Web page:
US8525545B1 (en) 2011-08-26 2013-09-03 Lockheed Martin Corporation Power isolation during sensitive operations
GB2494731B (en) 2011-09-06 2013-11-20 Nds Ltd Preventing data extraction by sidechannel attack
US8745376B2 (en) 2011-10-14 2014-06-03 Certicom Corp. Verifying implicit certificates and digital signatures
US9800405B2 (en) * 2012-03-02 2017-10-24 Syphermedia International, Inc. Blackbox security provider programming system permitting multiple customer use and in field conditional access switching
JP5689571B2 (en) * 2013-02-28 2015-03-25 パナソニックIpマネジメント株式会社 Cryptographic processing apparatus
JP6178142B2 (en) * 2013-07-12 2017-08-09 株式会社東芝 Generating apparatus, method and program
FR3010210B1 (en) * 2013-08-29 2017-01-13 Stmicroelectronics (Rousset) Sas Protecting a calculation against attacks hidden channels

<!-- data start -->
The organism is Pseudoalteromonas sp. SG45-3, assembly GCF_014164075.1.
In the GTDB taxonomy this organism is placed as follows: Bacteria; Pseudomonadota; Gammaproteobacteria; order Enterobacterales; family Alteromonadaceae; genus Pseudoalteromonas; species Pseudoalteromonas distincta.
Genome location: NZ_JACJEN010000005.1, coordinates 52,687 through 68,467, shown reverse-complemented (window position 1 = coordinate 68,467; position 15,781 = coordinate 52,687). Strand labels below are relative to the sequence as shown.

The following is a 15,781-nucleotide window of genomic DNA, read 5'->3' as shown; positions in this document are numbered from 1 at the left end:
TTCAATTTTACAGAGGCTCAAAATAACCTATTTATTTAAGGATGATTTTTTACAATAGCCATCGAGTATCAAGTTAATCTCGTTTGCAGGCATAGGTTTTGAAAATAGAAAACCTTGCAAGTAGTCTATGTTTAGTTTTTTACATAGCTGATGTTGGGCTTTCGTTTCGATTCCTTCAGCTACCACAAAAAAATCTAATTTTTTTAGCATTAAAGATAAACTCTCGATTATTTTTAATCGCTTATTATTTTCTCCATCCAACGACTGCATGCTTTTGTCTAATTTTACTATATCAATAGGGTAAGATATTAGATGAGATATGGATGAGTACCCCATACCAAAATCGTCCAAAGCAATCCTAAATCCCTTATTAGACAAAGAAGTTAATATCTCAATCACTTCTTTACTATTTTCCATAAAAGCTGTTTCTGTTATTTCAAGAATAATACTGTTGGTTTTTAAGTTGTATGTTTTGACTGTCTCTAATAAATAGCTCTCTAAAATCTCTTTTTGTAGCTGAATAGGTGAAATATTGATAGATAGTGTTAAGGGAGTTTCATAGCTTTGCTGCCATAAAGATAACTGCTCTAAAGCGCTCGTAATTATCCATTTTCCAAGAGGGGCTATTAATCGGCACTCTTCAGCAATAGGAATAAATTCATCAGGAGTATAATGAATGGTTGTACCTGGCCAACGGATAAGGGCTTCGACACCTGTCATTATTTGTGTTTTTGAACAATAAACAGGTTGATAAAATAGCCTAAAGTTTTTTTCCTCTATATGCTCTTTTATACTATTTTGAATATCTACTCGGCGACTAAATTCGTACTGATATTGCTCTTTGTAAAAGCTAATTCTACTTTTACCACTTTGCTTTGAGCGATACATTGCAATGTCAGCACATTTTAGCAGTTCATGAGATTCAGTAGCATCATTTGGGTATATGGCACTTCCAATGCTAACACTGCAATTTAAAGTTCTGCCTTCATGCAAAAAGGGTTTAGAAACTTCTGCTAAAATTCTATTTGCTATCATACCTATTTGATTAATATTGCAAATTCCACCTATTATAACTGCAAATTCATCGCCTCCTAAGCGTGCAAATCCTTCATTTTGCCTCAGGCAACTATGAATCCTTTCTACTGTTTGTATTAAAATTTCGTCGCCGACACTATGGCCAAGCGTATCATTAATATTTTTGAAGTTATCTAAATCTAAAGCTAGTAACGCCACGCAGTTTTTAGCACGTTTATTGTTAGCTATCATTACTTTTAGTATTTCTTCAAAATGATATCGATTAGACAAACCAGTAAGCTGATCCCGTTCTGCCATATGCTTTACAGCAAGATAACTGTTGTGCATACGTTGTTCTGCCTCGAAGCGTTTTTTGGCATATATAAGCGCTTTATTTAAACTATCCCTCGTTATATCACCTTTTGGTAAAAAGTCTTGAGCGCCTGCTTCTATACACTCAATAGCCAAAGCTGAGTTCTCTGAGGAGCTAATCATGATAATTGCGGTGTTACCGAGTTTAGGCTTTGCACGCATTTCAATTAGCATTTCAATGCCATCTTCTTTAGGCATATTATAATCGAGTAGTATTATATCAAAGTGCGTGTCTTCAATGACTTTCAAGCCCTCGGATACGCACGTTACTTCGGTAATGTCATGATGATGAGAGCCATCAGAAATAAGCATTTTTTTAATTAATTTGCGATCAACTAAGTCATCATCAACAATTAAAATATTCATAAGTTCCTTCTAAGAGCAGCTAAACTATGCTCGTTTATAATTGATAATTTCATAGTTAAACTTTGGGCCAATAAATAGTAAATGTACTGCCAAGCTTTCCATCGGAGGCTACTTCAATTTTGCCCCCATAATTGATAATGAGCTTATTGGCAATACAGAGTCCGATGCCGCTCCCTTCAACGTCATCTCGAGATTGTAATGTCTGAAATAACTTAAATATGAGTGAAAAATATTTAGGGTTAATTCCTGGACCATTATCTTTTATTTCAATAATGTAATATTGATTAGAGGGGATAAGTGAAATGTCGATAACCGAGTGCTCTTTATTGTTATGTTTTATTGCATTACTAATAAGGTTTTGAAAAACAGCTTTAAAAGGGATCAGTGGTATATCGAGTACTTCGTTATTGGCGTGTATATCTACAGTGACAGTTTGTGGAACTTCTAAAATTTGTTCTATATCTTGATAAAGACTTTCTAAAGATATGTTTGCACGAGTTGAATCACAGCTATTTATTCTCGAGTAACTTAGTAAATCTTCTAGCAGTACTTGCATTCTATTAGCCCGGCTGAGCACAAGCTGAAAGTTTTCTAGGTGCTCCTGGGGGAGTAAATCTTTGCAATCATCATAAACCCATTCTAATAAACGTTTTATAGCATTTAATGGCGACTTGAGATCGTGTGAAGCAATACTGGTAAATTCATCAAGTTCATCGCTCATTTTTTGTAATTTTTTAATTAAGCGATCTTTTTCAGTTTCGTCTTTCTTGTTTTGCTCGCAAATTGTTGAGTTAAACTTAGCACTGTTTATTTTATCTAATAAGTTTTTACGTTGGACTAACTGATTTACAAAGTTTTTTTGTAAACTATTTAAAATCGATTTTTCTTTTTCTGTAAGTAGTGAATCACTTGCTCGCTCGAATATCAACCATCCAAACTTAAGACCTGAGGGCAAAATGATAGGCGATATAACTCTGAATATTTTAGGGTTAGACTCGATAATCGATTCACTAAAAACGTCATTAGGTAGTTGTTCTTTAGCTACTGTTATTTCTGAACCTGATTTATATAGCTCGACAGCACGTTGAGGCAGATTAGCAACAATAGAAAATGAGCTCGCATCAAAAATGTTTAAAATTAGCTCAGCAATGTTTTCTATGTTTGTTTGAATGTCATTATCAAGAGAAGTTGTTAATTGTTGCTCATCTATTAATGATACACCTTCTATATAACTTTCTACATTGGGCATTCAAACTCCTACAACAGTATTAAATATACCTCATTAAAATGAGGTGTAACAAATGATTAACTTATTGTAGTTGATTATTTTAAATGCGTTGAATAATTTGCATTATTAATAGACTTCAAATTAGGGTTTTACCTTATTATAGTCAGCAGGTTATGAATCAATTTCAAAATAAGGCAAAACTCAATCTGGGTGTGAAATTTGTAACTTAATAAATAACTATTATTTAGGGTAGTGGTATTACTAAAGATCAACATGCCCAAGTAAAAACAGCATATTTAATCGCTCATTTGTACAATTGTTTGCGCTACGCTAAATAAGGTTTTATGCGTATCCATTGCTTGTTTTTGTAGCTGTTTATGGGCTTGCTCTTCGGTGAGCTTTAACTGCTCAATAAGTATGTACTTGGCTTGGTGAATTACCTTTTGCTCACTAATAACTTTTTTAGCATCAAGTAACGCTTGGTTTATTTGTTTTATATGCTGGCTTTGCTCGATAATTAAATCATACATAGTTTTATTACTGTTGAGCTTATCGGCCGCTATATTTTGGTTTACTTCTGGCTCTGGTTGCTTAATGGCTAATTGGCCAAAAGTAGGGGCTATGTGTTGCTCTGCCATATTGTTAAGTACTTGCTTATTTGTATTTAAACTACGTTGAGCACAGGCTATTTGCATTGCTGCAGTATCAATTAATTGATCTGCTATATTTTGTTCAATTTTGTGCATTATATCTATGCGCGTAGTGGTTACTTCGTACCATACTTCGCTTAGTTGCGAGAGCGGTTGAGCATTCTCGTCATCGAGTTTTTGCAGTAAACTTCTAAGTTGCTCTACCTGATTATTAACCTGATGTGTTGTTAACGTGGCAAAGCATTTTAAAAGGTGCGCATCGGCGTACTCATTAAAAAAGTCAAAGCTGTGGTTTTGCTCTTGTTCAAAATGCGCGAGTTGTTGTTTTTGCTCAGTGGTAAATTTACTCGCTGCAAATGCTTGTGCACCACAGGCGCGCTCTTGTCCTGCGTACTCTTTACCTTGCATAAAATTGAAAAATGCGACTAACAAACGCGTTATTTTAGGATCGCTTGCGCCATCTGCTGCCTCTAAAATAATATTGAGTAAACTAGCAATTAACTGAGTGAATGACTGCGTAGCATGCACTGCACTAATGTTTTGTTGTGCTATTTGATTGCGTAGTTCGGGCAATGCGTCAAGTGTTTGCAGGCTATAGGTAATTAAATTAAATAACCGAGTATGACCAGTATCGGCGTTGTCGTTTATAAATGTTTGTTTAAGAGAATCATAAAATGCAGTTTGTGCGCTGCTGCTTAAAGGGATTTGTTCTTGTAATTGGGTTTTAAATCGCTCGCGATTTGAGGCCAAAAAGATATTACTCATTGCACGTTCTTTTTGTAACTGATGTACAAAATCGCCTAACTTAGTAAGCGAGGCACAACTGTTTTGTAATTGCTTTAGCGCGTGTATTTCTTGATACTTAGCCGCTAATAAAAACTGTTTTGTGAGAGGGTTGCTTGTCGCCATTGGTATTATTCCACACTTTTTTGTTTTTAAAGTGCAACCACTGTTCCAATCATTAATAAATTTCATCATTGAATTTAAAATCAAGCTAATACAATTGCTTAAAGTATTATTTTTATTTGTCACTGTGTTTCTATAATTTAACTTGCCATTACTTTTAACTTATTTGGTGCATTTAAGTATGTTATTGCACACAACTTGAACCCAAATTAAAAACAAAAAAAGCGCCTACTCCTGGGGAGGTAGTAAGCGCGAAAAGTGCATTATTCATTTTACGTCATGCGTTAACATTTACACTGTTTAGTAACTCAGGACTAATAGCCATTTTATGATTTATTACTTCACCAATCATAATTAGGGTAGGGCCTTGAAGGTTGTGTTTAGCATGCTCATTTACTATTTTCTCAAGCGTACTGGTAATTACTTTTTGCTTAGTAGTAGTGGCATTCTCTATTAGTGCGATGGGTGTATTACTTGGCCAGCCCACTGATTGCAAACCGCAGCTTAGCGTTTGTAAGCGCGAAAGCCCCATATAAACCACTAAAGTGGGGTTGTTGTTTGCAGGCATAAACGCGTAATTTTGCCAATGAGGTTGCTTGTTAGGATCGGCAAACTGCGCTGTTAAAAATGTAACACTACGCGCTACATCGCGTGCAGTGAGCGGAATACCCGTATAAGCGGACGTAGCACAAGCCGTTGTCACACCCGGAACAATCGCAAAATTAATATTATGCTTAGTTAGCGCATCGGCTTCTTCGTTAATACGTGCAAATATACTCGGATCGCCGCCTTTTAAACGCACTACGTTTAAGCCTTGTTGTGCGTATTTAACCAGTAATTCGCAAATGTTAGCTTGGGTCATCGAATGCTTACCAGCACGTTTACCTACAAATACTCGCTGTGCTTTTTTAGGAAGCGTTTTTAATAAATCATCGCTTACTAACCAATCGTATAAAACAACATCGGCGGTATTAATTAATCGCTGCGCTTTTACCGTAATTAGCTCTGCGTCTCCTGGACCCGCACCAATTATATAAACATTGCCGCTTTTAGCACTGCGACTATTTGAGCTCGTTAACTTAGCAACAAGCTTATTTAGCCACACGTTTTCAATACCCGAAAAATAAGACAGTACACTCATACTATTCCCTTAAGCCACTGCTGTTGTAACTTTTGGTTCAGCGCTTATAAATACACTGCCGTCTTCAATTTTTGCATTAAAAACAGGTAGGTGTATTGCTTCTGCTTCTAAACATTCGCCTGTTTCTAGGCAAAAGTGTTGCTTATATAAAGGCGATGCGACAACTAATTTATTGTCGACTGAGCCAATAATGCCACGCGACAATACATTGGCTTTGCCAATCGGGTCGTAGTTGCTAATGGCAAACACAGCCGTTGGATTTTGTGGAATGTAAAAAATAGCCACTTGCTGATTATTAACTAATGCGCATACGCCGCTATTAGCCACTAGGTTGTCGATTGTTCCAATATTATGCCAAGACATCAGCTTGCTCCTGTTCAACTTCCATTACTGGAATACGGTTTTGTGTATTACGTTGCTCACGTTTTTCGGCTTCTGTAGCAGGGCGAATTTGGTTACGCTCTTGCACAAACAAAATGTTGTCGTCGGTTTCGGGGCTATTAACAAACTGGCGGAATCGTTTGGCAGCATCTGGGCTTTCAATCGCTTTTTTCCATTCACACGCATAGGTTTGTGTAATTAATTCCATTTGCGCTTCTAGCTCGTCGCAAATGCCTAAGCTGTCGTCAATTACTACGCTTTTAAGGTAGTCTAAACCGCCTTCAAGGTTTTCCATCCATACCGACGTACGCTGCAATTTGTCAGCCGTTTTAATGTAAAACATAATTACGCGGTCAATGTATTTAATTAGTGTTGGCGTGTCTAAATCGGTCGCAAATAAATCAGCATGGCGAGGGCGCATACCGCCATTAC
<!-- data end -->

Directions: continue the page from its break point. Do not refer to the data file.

US9081968B2 (en) 2013-12-11 2015-07-14 International Business Machines Corporation Quantitative analysis of information leakage vulnerabilities
WO2017173136A8 (en) * 2016-03-30 2017-11-09 The Athena Group, Inc. Key update for masked keys
US9800411B1 (en) 2016-05-05 2017-10-24 ISARA Corporation Using a secret generator in an elliptic curve cryptography (ECC) digital signature scheme

Family Cites Families (42)

* Cited by examiner, † Cited by third party
Publication number Priority date Publication date Assignee Title
US4519036A (en) 1983-01-05 1985-05-21 Emi Limited Program storage hardware with security scheme
EP0383985A1 (en) 1989-02-24 1990-08-29 Claus Peter Prof. Dr. Schnorr Method for subscriber identification and for generation and verification of electronic signatures in a data exchange system
US5202995A (en) 1989-10-12 1993-04-13 International Business Machines Corporation Method for removing invariant branches from instruction loops of a computer program